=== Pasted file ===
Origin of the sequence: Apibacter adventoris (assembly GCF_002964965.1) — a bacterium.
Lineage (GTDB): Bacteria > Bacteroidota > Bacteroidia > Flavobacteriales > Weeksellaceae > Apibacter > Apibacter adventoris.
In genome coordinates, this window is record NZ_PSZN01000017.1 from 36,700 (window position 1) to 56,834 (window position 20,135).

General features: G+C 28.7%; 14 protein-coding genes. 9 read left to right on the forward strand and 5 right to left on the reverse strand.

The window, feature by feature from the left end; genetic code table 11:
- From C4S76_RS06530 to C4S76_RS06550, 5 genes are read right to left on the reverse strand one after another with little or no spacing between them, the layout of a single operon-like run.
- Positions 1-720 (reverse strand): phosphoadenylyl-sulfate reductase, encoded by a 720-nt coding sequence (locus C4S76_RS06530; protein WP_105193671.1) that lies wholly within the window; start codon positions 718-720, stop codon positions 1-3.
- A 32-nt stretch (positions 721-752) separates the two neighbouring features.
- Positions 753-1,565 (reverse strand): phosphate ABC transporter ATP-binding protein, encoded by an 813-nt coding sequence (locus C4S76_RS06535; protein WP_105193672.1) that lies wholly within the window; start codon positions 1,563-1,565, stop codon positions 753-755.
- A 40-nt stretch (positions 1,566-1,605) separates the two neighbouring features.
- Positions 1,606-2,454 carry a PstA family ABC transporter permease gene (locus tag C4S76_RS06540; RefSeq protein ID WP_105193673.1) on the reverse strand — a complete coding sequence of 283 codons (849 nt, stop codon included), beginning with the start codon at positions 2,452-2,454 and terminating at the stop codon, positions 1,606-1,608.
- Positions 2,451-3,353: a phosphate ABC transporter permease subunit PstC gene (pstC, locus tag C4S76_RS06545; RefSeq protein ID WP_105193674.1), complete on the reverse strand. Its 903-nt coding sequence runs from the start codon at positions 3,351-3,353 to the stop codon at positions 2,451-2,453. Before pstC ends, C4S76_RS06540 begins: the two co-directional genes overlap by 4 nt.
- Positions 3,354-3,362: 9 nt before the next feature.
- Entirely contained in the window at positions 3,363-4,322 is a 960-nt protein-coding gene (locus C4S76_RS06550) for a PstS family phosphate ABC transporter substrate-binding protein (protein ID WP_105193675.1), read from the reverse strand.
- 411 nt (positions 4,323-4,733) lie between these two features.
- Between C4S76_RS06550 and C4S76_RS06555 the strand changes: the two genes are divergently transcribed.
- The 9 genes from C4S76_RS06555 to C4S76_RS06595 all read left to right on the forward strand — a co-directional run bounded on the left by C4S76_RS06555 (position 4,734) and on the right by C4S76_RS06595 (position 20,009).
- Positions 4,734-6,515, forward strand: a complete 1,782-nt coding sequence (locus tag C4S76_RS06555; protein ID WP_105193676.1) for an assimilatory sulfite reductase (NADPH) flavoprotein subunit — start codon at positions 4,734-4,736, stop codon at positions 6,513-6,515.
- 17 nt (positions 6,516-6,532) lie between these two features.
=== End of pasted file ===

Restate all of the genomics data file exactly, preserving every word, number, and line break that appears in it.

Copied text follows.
Origin of the sequence: Apibacter adventoris (assembly GCF_002964965.1) — a bacterium.
Lineage (GTDB): Bacteria > Bacteroidota > Bacteroidia > Flavobacteriales > Weeksellaceae > Apibacter > Apibacter adventoris.
In genome coordinates, this window is record NZ_PSZN01000017.1 from 36,700 (window position 1) to 56,834 (window position 20,135).

General features: G+C 28.7%; 14 protein-coding genes. 9 read left to right on the forward strand and 5 right to left on the reverse strand.

The window, feature by feature from the left end; genetic code table 11:
- From C4S76_RS06530 to C4S76_RS06550, 5 genes are read right to left on the reverse strand one after another with little or no spacing between them, the layout of a single operon-like run.
- Positions 1-720 (reverse strand): phosphoadenylyl-sulfate reductase, encoded by a 720-nt coding sequence (locus C4S76_RS06530; protein WP_105193671.1) that lies wholly within the window; start codon positions 718-720, stop codon positions 1-3.
- A 32-nt stretch (positions 721-752) separates the two neighbouring features.
- Positions 753-1,565 (reverse strand): phosphate ABC transporter ATP-binding protein, encoded by an 813-nt coding sequence (locus C4S76_RS06535; protein WP_105193672.1) that lies wholly within the window; start codon positions 1,563-1,565, stop codon positions 753-755.
- A 40-nt stretch (positions 1,566-1,605) separates the two neighbouring features.
- Positions 1,606-2,454 carry a PstA family ABC transporter permease gene (locus tag C4S76_RS06540; RefSeq protein ID WP_105193673.1) on the reverse strand — a complete coding sequence of 283 codons (849 nt, stop codon included), beginning with the start codon at positions 2,452-2,454 and terminating at the stop codon, positions 1,606-1,608.
- Positions 2,451-3,353: a phosphate ABC transporter permease subunit PstC gene (pstC, locus tag C4S76_RS06545; RefSeq protein ID WP_105193674.1), complete on the reverse strand. Its 903-nt coding sequence runs from the start codon at positions 3,351-3,353 to the stop codon at positions 2,451-2,453. Before pstC ends, C4S76_RS06540 begins: the two co-directional genes overlap by 4 nt.
- Positions 3,354-3,362: 9 nt before the next feature.
- Entirely contained in the window at positions 3,363-4,322 is a 960-nt protein-coding gene (locus C4S76_RS06550) for a PstS family phosphate ABC transporter substrate-binding protein (protein ID WP_105193675.1), read from the reverse strand.
- 411 nt (positions 4,323-4,733) lie between these two features.
- Between C4S76_RS06550 and C4S76_RS06555 the strand changes: the two genes are divergently transcribed.
- The 9 genes from C4S76_RS06555 to C4S76_RS06595 all read left to right on the forward strand — a co-directional run bounded on the left by C4S76_RS06555 (position 4,734) and on the right by C4S76_RS06595 (position 20,009).
- Positions 4,734-6,515, forward strand: a complete 1,782-nt coding sequence (locus tag C4S76_RS06555; protein ID WP_105193676.1) for an assimilatory sulfite reductase (NADPH) flavoprotein subunit — start codon at positions 4,734-4,736, stop codon at positions 6,513-6,515.
- 17 nt (positions 6,516-6,532) lie between these two features.